Isaac Hale, Daily Herald file photo
In 1963, Ben E. Lewis and Wilson Sorenson founded a nonprofit organization called the United Fund to help residents of Utah County—then a population of just over 100,000.
With over 600,000 residents in the valley, the United Way of Utah County, as it is known today, still works to serve the county’s residents.
Within a year, Lewis, a vice president at Brigham Young University, partnered with the United Fund to enable employees to give on the job. According to the nonprofit’s history, BYU is the United Way of Utah County’s largest donor. Sorenson was the president of Central Utah Vocational Schools, which eventually became Utah Valley University. They also became sponsors.
“These innovative leaders were like, ‘How can we do good,'” said Jeanette Bennett, founder of Utah Valley Magazine and UWUC board chair-elect, during an anniversary celebration Wednesday. “It was revolutionary at the time to have donations in the workplace.”
Bill Hulterstrom, President and CEO of the United Way of Utah County since 1985, called Sorenson and Lewis “Utah County’s growth planners.”
Courtesy of Riana Bruce Goodsky
Over the decades, United Way has focused on specific issues facing Utah County, including transportation in the 1970s, domestic violence in the 1980s, health care in the 1990s, literacy in the 2000s, and youth resilience in the 2010s years
With a view to the next 60 years, the most frequently used word is growth.
“As we look to our future, growth dominates our discussions, growth dominates every discussion,” Hulterstrom said. “We know the growth will continue.”
He noted that Utah County will have a population of about 1.5 million by 2060 and will remain young. The youngest town in the valley is Eagle Mountain with an average age of residents of 19 years. Hulterstrom said that number and the median age in other cities in the county have changed little over the past decade, while other places, like Salt Lake City, are aging.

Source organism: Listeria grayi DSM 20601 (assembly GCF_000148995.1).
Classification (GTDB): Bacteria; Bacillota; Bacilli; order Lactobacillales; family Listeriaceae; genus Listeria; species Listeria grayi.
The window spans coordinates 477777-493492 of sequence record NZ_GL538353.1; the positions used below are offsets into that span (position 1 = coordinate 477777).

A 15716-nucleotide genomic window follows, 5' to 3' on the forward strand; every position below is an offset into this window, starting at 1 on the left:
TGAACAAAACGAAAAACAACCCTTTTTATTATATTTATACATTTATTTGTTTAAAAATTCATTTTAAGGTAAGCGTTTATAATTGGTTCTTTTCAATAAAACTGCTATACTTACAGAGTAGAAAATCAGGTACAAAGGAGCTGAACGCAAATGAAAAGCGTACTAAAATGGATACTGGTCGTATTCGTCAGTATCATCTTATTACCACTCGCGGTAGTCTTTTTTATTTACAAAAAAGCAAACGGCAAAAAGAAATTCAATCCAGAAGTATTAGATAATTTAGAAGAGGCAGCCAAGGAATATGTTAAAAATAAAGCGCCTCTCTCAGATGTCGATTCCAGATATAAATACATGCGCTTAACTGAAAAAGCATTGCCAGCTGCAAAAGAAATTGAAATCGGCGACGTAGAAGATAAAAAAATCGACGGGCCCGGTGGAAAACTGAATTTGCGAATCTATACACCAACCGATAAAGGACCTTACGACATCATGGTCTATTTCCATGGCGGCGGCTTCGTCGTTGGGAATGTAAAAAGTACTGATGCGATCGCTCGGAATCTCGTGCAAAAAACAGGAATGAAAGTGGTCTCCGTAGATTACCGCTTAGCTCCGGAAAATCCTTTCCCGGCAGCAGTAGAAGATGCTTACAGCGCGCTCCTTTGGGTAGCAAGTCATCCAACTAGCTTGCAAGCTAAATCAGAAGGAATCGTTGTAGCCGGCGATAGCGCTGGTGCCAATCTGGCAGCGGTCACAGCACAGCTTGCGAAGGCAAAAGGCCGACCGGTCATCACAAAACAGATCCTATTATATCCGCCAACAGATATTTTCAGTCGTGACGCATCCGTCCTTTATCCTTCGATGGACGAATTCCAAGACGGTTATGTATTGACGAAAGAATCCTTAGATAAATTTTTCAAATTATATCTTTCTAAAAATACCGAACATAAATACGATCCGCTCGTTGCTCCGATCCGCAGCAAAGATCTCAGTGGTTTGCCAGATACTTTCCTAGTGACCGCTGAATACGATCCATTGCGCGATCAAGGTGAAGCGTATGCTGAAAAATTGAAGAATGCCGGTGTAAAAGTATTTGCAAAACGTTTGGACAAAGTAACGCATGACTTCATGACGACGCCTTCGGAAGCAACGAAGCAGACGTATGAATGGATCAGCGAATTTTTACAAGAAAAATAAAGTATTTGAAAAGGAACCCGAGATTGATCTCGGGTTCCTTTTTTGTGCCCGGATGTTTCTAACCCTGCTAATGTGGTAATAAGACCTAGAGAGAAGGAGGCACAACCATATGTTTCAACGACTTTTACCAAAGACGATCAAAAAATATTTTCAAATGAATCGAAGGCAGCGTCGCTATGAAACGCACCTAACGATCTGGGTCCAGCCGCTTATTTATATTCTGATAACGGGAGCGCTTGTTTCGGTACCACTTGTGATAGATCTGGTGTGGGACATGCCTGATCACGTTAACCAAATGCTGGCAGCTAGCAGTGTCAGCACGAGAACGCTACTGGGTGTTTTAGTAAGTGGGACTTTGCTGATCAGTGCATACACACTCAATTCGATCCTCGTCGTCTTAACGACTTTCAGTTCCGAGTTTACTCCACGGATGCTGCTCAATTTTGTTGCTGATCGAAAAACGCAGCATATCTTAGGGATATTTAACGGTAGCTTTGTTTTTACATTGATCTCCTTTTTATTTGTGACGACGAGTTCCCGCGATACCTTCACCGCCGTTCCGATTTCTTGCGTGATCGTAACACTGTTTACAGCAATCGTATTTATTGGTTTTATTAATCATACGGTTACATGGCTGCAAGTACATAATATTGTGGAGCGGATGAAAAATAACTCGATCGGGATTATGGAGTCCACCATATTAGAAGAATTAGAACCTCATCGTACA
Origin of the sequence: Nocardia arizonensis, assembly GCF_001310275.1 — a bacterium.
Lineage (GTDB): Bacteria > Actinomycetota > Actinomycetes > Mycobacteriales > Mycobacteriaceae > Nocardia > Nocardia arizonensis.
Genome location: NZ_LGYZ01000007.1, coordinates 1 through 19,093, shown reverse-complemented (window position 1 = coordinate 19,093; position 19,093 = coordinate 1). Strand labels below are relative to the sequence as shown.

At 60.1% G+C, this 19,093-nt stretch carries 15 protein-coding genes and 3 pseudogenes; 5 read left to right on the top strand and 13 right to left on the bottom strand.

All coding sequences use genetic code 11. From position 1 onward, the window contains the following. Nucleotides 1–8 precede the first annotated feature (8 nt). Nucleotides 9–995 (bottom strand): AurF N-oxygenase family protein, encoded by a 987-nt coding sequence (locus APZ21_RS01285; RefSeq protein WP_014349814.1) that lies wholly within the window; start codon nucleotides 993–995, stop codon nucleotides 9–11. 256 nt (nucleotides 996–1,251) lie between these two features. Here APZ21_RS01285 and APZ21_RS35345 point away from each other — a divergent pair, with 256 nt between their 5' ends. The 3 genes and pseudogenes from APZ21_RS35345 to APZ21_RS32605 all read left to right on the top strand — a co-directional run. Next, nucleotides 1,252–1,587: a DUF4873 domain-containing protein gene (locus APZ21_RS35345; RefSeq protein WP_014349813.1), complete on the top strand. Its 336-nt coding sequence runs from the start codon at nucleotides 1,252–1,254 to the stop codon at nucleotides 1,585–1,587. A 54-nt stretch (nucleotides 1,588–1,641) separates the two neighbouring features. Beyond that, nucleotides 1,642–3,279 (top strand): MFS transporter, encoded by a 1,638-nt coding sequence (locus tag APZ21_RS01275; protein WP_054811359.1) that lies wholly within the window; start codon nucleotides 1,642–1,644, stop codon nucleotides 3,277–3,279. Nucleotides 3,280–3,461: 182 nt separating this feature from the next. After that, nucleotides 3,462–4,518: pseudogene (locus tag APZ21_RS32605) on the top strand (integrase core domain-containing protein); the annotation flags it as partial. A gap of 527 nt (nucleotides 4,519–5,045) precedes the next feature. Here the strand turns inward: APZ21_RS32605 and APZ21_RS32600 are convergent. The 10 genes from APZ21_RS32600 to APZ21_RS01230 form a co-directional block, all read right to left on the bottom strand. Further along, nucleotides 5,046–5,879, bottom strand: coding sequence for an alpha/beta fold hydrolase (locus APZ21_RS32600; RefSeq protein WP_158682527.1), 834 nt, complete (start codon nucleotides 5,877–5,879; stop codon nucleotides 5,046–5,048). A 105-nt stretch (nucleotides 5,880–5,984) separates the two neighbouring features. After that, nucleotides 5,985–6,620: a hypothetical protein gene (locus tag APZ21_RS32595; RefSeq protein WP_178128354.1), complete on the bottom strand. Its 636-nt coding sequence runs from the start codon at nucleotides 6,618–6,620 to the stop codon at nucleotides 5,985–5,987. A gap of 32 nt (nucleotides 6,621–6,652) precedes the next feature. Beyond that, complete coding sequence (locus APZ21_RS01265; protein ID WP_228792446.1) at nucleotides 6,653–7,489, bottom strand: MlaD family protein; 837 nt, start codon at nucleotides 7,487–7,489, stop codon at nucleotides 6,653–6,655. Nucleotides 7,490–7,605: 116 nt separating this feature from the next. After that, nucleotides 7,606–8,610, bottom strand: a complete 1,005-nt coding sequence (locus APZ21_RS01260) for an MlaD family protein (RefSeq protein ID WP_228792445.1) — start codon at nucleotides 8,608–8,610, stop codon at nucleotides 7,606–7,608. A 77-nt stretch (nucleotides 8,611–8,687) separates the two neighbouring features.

“We’re going to stay young in Utah County and that’s changing the way we think about the future,” Hulterstrom said.
Isaac Hale, Daily Herald file photo
Hulterstrom also discussed a lack of connections between individuals, especially following societal changes brought on by the COVID-19 pandemic.
“We lost touch. Schools and students suffered. Young people are more likely to suffer from depression. They’ve lost touch with the neighborhood,” he said.
The youth have been hurt the most by this lost communication, Hulterstrom found using the data in the recently completed Community Needs Assessment.
“We took a step back,” said Hulterstrom. “Education, mental health and connectivity have all struggled over the past three years.”
Hulterstrom reached out to United Way business stakeholders to ask them what they thought should be done to regain what was lost.
Courtesy of BYU
“We have to be visionary. We do not plan for today, but for what is yet to come. We need the vision and then the courage to do what needs to be done,” said former Gov. Gary Herbert, a longtime Orem resident.
Herbert also expressed his appreciation for the United Way of Utah County by raising the bar and enabling people to serve.
“We need more compassion and more concern,” said Erica Coleman, a local mother and volunteer. “I have to listen to the kids. We must live united.”
Another goal for residents is to create time in their schedules for service.
Before closing the celebration, Hulterstrom looked around the room and said the only word that came to mind was gratitude. Gratitude for the hours of service, the donations, and the ways they have made the United Way better.
Daily Herald file photo
“Thank you for making an impact and laying a foundation for the future,” Hulterstrom said through tears of appreciation for those who gave time and money to serve the community.
There will be other 60th anniversary events throughout 2023, culminating with another grand celebration in October. In the meantime, Hulterstrom hopes that individuals, groups and businesses will come together and plan for the future – for the children.